Loeffler and Sprecher’s $31 million year

U.S. Sen. Kelly Loeffler and her husband, Jeff Sprecher, center, have given or loaned more than $31 million for use in races for the U.S. Senate, U.S. House and White House, including $23 million to Loeffler’s reelection campaign in Georgia's special election. All that money falls within the legal limits set by federal law. (AP Photo/Jacquelyn Martin)
U.S. Sen. Kelly Loeffler and her husband, Jeff Sprecher, center, have given or loaned more than $31 million for use in races for the U.S. Senate, U.S. House and White House, including $23 million to Loeffler’s reelection campaign in Georgia's special election. All that money falls within the legal limits set by federal law. (AP Photo/Jacquelyn Martin)

Senator outspends all 20 opponents combined

When Kelly Loeffler was appointed to the U.S. Senate in December of 2019, the wealthy financial services executive made it known she was prepared to spend at least $20 million of her own money to win election in 2020.

Ten months later, Loeffler and her husband, Jeff Sprecher, have done that and much more, plowing more than $31 million in loans and contributions into GOP races for the U.S. Senate, U.S. House and White House, including $23 million to Loeffler’s campaign so far, all allowed by federal law.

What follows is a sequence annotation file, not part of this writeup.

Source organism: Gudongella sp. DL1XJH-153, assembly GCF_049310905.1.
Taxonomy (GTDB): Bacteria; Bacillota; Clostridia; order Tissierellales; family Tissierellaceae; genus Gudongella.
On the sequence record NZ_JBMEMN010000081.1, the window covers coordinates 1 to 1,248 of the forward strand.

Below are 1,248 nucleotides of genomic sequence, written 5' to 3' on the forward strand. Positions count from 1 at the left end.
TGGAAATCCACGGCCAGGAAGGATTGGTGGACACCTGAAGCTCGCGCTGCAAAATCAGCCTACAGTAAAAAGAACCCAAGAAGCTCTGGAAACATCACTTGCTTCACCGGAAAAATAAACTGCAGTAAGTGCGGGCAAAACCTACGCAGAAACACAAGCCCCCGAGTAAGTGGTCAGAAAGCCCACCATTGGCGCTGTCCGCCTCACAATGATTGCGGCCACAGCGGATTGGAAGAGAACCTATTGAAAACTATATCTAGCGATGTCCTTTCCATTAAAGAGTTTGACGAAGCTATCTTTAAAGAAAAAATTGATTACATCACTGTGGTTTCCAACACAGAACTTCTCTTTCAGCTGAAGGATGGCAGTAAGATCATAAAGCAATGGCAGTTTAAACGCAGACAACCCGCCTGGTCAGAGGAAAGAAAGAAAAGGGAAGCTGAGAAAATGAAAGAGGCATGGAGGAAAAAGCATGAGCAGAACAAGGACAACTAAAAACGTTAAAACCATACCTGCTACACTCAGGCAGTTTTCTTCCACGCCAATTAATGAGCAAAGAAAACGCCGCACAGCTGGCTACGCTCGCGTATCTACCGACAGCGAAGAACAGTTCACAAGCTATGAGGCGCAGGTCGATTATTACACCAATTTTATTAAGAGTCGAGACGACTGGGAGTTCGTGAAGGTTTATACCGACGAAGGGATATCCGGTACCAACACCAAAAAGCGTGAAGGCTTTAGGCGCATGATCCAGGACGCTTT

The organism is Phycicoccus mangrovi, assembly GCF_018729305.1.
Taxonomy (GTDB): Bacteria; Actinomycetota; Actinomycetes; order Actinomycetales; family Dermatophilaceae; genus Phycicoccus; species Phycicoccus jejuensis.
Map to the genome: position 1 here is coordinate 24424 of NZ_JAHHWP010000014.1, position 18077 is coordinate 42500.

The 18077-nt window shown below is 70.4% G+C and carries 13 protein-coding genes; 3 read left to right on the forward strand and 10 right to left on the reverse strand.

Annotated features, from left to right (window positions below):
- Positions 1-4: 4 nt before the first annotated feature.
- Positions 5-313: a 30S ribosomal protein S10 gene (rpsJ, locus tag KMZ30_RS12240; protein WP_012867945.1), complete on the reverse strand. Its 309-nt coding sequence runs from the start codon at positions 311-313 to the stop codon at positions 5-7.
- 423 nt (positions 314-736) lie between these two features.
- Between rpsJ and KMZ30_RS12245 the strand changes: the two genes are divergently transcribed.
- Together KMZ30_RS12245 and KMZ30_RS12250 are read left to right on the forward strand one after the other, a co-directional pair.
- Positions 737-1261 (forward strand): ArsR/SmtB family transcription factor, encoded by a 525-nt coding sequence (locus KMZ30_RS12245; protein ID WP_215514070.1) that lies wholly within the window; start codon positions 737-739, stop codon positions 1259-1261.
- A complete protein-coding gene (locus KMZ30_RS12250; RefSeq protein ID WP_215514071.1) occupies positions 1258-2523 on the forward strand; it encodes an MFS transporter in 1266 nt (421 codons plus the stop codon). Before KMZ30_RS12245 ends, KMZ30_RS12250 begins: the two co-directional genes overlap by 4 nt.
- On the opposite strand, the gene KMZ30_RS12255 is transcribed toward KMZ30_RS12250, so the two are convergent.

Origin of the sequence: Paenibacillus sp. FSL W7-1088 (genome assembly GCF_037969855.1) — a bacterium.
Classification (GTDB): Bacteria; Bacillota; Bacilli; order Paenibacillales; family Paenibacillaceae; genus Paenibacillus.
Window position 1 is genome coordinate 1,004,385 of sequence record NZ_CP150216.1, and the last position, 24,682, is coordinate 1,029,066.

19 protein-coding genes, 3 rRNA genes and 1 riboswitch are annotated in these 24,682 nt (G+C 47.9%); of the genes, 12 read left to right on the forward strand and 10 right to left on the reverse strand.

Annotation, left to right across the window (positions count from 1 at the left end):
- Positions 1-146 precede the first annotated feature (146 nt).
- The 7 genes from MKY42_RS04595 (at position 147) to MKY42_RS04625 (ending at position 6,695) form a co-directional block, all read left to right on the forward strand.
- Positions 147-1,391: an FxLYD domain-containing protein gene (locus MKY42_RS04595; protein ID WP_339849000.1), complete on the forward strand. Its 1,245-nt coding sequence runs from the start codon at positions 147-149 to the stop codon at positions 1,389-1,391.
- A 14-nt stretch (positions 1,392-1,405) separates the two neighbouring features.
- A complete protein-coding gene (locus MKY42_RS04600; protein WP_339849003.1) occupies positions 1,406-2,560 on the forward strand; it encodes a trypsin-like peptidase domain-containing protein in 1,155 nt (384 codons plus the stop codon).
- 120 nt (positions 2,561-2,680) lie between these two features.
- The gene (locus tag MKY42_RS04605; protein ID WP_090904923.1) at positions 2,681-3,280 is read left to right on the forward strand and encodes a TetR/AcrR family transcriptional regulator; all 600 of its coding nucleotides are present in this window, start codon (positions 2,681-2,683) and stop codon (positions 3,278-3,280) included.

Loeffler’s hefty spending on her race makes her the third-largest self-funder in the country this cycle, behind only billionaires Michael Bloomberg and Tom Steyer, who both ran failed campaigns for president.

It has also allowed her to easily outspend all 20 of her special election opponents combined, according to an Atlanta Journal-Constitution analysis of Federal Election Commission disclosure reports from Loeffler, Sprecher, national Republican campaign committees, and all 20 of the candidates running in the special election, as well as data compiled by the Center for Responsive Politics.

It’s a move that her campaign says makes her a more independent senator, not less.

“Kelly has been blessed to live the American dream, and she stepped out of the private sector to work for every single Georgian in Washington to make sure they had the opportunity to live theirs,” said her spokesman, Stephen Lawson.